Anthelminthic activity of acetone extract and fractions of Vernonia amygdalina against Haemonchus contortus eggs and larvae
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The current control of parasitic nematodes in small ruminants relies on the use of chemical anthelminthics, but the development of resistance and the problem of drug residues require research into alternatives. Acetone extract and solvent–solvent fractions of Vernonia amygdalina Del. (Compositae) were evaluated in vitro for potential anti-parasitic effects against the eggs and larvae of Haemonchus contortus. Significant effects were obtained with the extract and fractions but differences were observed depending on the parasitic stage. The acetone extract and fractions inhibited egg hatching and inhibited larval development and killed larvae of H. contortus in a concentration-dependent manner. Best-fit 50% lethal concentration (LC50) values were 957.0, 76.0, 524.0, 309.0 and 224.0 μg/ml for the acetone extract, and the butanol, hexane, chloroform and 35% water in methanol fractions, respectively, when tested against nematode eggs. Best-fit LC50 values for the larval viability test were 508.2, 485.5, 569.3, 348.9 and 196.6 μg/ml for the acetone extract, and the butanol, hexane, chloroform and 35% water in methanol fractions, respectively. The butanol fraction was most active against nematode eggs while the 35% water in methanol fraction was the most active on nematode larvae, although differences in activity between fractions were not significant (p > 0.05). Overall, these in vitro results suggest that V. amygdalina, traditionally used by small farmers in Western Africa, does possess anti-parasitic properties.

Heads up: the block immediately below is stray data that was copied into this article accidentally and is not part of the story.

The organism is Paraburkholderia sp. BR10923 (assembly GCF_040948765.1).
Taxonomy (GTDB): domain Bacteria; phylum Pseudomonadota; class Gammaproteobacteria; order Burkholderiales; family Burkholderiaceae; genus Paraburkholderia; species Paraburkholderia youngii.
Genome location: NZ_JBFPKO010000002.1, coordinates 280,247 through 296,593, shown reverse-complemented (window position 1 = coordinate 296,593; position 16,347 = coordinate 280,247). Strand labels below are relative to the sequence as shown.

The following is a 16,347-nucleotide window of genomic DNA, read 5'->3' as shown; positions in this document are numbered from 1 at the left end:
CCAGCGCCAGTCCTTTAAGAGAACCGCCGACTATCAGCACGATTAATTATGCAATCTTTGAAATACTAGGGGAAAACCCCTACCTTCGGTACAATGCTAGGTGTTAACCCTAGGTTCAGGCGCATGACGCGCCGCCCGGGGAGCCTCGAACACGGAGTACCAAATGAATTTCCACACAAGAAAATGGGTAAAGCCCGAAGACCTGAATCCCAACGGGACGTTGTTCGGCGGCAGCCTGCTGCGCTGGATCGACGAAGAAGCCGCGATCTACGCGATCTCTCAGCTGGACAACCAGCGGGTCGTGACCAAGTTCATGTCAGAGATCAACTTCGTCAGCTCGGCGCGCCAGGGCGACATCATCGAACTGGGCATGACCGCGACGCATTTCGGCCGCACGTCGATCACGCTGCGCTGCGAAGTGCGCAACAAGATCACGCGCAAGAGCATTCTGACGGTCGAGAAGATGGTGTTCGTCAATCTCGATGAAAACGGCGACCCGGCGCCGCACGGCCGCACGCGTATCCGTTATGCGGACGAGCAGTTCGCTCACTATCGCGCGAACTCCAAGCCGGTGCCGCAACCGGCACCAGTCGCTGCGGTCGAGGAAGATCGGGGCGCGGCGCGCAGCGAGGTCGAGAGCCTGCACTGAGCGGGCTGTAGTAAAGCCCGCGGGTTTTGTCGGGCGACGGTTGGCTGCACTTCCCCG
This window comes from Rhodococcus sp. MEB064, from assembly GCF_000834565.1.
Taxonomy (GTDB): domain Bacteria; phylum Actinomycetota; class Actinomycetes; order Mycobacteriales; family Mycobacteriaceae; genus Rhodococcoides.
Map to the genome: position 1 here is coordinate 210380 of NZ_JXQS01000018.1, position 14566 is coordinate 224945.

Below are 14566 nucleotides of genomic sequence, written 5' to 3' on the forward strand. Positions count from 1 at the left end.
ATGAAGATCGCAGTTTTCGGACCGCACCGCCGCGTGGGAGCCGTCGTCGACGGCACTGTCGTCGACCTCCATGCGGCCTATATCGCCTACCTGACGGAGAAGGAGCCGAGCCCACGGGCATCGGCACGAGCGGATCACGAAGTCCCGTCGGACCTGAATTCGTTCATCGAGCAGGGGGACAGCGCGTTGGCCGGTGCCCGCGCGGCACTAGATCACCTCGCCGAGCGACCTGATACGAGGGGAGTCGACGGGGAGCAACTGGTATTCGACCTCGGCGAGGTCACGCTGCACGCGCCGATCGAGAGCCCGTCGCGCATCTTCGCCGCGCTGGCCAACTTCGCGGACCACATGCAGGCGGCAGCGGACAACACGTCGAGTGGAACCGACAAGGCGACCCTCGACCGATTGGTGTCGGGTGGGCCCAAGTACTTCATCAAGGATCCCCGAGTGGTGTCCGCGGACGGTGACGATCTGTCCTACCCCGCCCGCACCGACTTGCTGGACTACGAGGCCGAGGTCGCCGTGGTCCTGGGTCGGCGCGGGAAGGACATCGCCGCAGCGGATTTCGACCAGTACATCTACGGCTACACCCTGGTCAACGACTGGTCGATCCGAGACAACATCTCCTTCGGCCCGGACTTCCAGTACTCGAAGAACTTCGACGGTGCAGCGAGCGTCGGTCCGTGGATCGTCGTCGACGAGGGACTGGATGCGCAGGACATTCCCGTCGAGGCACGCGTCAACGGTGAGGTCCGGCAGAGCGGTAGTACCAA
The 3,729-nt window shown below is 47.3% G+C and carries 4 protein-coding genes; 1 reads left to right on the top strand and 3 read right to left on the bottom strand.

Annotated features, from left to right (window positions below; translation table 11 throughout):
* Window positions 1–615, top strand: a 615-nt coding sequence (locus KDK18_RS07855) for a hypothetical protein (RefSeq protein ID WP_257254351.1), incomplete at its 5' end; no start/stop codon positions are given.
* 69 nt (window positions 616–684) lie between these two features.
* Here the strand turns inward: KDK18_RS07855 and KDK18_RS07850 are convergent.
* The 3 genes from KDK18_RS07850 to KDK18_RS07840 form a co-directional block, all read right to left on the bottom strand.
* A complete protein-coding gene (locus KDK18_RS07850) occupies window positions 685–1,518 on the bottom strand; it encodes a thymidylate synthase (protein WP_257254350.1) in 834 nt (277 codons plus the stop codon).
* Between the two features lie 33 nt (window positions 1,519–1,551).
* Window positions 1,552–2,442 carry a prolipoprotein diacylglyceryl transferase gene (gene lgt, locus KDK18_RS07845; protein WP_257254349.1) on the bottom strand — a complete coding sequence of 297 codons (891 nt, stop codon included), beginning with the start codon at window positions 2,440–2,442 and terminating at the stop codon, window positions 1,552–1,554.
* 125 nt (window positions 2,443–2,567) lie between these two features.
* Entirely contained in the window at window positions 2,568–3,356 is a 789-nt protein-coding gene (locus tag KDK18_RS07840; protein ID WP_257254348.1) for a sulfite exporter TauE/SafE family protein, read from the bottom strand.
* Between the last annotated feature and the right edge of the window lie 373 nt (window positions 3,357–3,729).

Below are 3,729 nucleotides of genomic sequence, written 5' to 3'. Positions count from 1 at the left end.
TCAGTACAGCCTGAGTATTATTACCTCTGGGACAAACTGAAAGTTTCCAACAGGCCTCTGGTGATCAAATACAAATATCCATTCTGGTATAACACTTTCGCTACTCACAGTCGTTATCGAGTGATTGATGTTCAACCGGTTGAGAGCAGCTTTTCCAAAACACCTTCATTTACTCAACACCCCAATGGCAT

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- Anthelminthic activity of acetone extract and fractions of Vernonia amygdalina against Haemonchus contortus eggs and larvae
Tropical Animal Health and Production
Volume 43, Issue 2 , pp 521-527
- Cover Date
- Print ISSN
- Online ISSN
- Springer Netherlands
- Additional Links
- Anthelminthic activity
- Haemonchus contortus
- In vitro
- Vernonia amygdalina
- Industry Sectors
- Author Affiliations
- 1. Phytomedicine Programme, Department of Paraclinical Sciences, Faculty of Veterinary Science, University of Pretoria, Bag X04, Onderstepoort, 0110, South Africa
- 2. Department of Veterinary Microbiology and Parasitology, Faculty of Veterinary Medicine, University of Ibadan, Ibadan, Nigeria